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Editorial Results (free)

1. 5th Class of Soulsville Seniors All Accepted to College -

For a fifth consecutive year, all of Soulsville Charter School’s seniors have been accepted into colleges and universities.

The school – which started in 2005 with 60 sixth-graders and graduated its first seniors in 2012 – says this year’s graduating class is its largest ever. It’s also the earliest date for all students to be accepted.

2. McMullen Takes on Public Sector Challenges as City’s Legal Chief -

Bruce McMullen remembers his hometown of Sparta, Georgia, as small, about 3,000 people.

“Life was pretty simple,” he said. “A lot of family, a lot of friends.”

3. Yellen: Persistent Economic Weakness Could Slow Rate Hikes -

WASHINGTON (AP) — Federal Reserve Chair Janet Yellen cautioned Wednesday that global weakness and falling financial markets could depress the U.S. economy's growth and slow the pace of Fed interest rate hikes.

4. Burger King's Next Conquest: Hot Dog King -

NEW YORK (AP) — Burger King is looking for a new crown: Hot Dog King.

The Miami-based chain says it plans to put hot dogs on its menu nationally for the first time starting Feb. 23. It may seem like a jarring addition for those who know the chain for its Whoppers. But Burger King says its ability to flame-grill meat makes hot dogs a natural fit on its menu.

5. Crises Happen; Defend Your Company -

You likely haven’t gotten to where you are today with a “head in the sand” approach to managing your business. When it comes to crisis communications, busy executives sometimes neglect to plan against all that could go wrong.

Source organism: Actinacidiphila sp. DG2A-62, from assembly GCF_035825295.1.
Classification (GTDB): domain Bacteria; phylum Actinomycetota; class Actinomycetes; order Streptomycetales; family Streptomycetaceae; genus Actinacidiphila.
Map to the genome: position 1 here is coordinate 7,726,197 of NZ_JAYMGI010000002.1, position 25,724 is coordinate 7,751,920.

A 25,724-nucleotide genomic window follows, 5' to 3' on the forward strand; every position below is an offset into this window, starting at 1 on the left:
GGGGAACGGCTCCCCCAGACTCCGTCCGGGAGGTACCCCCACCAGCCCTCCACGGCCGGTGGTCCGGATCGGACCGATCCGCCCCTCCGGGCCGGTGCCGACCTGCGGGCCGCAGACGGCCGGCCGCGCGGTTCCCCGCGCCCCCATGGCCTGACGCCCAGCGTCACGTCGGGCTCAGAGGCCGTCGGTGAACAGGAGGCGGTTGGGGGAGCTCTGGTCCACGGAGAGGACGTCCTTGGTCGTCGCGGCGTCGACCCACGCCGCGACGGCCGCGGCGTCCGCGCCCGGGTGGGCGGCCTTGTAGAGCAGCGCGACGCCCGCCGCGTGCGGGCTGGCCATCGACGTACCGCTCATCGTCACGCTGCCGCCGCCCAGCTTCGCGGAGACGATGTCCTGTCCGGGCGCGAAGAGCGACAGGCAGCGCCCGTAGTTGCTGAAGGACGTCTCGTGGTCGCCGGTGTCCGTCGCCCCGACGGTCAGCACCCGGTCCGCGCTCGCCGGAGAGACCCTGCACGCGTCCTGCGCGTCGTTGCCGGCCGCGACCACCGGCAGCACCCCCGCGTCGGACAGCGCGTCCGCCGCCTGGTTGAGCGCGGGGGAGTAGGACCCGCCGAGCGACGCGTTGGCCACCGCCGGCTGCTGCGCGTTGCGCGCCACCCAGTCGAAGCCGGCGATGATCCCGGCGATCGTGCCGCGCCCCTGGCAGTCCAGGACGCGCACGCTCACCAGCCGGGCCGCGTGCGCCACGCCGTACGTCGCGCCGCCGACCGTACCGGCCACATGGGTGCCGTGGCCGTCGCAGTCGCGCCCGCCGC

6. Murphy Joins Paragon’s Aircraft Lending -

Ronald Murphy has joined Paragon Bank as vice president, aircraft lending. Murphy – who worked at Paragon from 2005 to 2008 as senior vice president, aircraft lending – will originate and service aircraft loans for the bank by developing relationships with dealers, brokers and end users of business aircraft.

7. Philanthropy is Alive and Well In The African-American Community -

Here’s a stereotype to bust: Philanthropy is about large gifts from the rich and the powerful who give to organizations and institutions that serve those in need. Here’s an expanded definition: Philanthropy includes everyday African-Americans who give freely of their treasure.

8. Glazed With Tradition, Gibson’s Keeps Customers Coming Back -

While word-of-mouth and nostalgia might get customers in the door of Gibson’s Donuts, great donuts and a commitment to customer service are what keep them coming back.

Gibson’s has been a Memphis icon since Lowell Gibson and his brother opened it in 1967 at 760 Mount Moriah Road, the East Memphis locale where it’s still going strong nearly 50 years later.

9. Tigers Win Game, Larger Story Remains the Same -

After a much-needed victory, the embattled Tigers head coach opened the door and walked into the media room for his post-game press conference. Seated in the first row and sporting a blue University of Memphis cap was U.S. Rep. Steve Cohen, who offered up a grin and polite applause.

10. Glazed with Tradition, Gibson’s Donuts Keeps Customers Coming Back -

While word-of-mouth and nostalgia might get customers in the door of Gibson’s Donuts, great donuts and a commitment to customer service are what keep them coming back.

Gibson’s has been a Memphis icon since Lowell Gibson and his brother opened it in 1967 at 760 Mount Moriah Road, the East Memphis locale where it’s still going strong nearly 50 years later.

11. Confident Serrano Playing for Future at UT -

Tennessee baseball coach Dave Serrano wasn’t setting the bar too high when he met with the media for his 2016 preseason press conference.

Serrano made that mistake before the 2015 season with talk of reaching an NCAA regional and perhaps Omaha, Nebraska, site of the College World Series.

12. Growing Freelance Economy Creates Financial, Tax Implications -

Gone are the days of the traditional 9-to-5 office setting dominating the white-collar landscape.

In fact, it’s estimated that a third of the U.S. workforce now freelances in some form. In a 2015 report from nonprofit organization Freelancers Union and Elance-oDesk Inc., a company that provides platforms for freelancers to find work, it was revealed that 53 million Americans qualify as freelancers.